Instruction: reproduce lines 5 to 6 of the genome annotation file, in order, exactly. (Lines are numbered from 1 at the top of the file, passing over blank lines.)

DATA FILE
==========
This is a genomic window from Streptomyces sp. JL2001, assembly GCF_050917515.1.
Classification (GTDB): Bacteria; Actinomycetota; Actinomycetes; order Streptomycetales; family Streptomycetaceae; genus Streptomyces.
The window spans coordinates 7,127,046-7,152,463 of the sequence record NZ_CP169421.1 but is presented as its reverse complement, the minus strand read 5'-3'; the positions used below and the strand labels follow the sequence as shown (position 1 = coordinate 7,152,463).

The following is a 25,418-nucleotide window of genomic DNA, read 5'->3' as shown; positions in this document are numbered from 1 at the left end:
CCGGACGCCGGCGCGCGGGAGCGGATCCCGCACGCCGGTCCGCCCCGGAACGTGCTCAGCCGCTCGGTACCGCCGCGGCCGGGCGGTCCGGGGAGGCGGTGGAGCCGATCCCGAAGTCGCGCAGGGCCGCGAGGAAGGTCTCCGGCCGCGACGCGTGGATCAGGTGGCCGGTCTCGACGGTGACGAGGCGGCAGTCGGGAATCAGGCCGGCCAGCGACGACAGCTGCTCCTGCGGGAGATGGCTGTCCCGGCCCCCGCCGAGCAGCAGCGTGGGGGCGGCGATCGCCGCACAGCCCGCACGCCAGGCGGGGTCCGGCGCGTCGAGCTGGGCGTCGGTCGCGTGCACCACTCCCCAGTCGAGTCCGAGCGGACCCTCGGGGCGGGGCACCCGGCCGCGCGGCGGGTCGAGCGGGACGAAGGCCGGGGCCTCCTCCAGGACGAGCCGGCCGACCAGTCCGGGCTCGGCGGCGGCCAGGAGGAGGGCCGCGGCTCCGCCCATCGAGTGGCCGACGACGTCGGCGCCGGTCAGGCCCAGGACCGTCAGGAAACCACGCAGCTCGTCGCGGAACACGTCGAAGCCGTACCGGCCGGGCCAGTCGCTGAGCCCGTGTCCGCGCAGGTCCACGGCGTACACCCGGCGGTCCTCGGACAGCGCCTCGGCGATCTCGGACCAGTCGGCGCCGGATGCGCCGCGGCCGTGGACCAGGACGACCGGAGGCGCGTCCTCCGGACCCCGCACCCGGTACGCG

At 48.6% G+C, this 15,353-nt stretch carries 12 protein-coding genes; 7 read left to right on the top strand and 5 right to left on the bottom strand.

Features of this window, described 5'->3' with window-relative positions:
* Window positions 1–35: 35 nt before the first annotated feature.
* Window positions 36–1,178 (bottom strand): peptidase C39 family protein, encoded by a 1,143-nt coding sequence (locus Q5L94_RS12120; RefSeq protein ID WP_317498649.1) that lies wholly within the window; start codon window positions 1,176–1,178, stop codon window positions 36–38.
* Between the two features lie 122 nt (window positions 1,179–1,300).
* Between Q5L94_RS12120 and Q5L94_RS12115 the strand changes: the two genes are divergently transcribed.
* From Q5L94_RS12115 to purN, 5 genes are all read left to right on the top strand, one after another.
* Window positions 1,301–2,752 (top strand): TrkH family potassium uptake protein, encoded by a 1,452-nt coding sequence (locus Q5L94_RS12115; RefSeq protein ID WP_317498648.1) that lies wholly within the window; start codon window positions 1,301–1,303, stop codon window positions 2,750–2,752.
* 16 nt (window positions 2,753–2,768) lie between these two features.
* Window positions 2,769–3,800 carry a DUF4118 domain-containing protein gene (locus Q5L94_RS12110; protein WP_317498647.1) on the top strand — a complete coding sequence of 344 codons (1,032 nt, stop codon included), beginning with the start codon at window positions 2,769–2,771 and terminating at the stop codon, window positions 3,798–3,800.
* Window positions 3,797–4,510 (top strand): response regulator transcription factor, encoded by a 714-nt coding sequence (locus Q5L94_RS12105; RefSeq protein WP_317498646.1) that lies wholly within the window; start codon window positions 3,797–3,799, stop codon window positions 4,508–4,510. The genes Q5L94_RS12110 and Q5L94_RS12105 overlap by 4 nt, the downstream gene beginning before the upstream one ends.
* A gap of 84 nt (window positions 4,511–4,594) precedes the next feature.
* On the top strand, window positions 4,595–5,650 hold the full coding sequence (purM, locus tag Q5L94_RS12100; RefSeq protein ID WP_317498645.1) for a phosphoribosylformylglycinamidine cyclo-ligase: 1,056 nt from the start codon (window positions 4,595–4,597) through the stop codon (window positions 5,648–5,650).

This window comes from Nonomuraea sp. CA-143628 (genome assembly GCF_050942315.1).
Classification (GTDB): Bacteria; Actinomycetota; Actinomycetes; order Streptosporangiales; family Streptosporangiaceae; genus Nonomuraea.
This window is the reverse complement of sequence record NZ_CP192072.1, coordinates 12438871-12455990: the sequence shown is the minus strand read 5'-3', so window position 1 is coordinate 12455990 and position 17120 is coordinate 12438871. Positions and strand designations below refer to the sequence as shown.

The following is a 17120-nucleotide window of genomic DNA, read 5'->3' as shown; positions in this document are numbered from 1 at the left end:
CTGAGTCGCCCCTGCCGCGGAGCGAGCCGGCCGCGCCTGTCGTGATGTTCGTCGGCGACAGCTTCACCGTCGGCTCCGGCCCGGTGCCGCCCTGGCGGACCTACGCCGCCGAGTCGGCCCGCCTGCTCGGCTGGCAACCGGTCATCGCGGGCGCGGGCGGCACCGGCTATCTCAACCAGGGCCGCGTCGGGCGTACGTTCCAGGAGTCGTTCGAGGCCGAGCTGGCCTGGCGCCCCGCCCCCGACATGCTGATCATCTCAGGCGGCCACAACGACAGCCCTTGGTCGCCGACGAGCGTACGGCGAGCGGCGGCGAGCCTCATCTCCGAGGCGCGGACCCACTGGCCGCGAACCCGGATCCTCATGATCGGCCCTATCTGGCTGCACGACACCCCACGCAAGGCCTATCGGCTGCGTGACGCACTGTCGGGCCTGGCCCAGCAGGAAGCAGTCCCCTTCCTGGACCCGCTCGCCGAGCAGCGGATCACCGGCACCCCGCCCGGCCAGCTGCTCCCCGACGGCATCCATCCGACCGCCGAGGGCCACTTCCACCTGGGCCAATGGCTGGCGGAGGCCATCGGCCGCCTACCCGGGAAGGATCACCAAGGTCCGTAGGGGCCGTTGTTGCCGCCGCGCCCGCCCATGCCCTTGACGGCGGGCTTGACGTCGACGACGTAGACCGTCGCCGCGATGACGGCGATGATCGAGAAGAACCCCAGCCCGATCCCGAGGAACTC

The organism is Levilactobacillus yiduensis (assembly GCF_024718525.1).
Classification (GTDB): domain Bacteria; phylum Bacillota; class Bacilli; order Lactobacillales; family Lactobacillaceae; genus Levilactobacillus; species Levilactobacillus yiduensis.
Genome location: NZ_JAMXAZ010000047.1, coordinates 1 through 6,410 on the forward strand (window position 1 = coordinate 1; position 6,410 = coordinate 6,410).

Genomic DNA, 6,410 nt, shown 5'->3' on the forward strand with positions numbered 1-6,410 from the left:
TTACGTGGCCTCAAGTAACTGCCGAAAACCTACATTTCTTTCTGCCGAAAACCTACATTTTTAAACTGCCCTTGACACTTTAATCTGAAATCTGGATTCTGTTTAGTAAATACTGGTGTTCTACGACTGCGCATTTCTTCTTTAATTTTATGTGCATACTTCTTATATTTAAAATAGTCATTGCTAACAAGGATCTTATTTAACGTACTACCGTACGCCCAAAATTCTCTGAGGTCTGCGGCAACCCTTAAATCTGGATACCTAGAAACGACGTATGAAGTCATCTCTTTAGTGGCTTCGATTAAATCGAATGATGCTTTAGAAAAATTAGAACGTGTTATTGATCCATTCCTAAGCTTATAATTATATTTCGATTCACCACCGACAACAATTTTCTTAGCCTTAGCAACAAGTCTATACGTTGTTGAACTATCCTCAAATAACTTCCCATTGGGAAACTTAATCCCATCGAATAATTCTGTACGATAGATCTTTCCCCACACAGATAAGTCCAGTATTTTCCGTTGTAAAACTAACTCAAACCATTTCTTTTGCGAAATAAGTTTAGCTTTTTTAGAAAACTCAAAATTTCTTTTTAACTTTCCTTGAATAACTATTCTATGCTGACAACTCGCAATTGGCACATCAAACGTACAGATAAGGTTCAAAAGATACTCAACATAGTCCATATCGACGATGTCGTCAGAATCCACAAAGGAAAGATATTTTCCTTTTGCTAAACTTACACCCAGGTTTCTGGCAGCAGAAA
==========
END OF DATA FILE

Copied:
CCGGACGCCGGCGCGCGGGAGCGGATCCCGCACGCCGGTCCGCCCCGGAACGTGCTCAGCCGCTCGGTACCGCCGCGGCCGGGCGGTCCGGGGAGGCGGTGGAGCCGATCCCGAAGTCGCGCAGGGCCGCGAGGAAGGTCTCCGGCCGCGACGCGTGGATCAGGTGGCCGGTCTCGACGGTGACGAGGCGGCAGTCGGGAATCAGGCCGGCCAGCGACGACAGCTGCTCCTGCGGGAGATGGCTGTCCCGGCCCCCGCCGAGCAGCAGCGTGGGGGCGGCGATCGCCGCACAGCCCGCACGCCAGGCGGGGTCCGGCGCGTCGAGCTGGGCGTCGGTCGCGTGCACCACTCCCCAGTCGAGTCCGAGCGGACCCTCGGGGCGGGGCACCCGGCCGCGCGGCGGGTCGAGCGGGACGAAGGCCGGGGCCTCCTCCAGGACGAGCCGGCCGACCAGTCCGGGCTCGGCGGCGGCCAGGAGGAGGGCCGCGGCTCCGCCCATCGAGTGGCCGACGACGTCGGCGCCGGTCAGGCCCAGGACCGTCAGGAAACCACGCAGCTCGTCGCGGAACACGTCGAAGCCGTACCGGCCGGGCCAGTCGCTGAGCCCGTGTCCGCGCAGGTCCACGGCGTACACCCGGCGGTCCTCGGACAGCGCCTCGGCGATCTCGGACCAGTCGGCGCCGGATGCGCCGCGGCCGTGGACCAGGACGACCGGAGGCGCGTCCTCCGGACCCCGCACCCGGTACGCG

At 48.6% G+C, this 15,353-nt stretch carries 12 protein-coding genes; 7 read left to right on the top strand and 5 right to left on the bottom strand.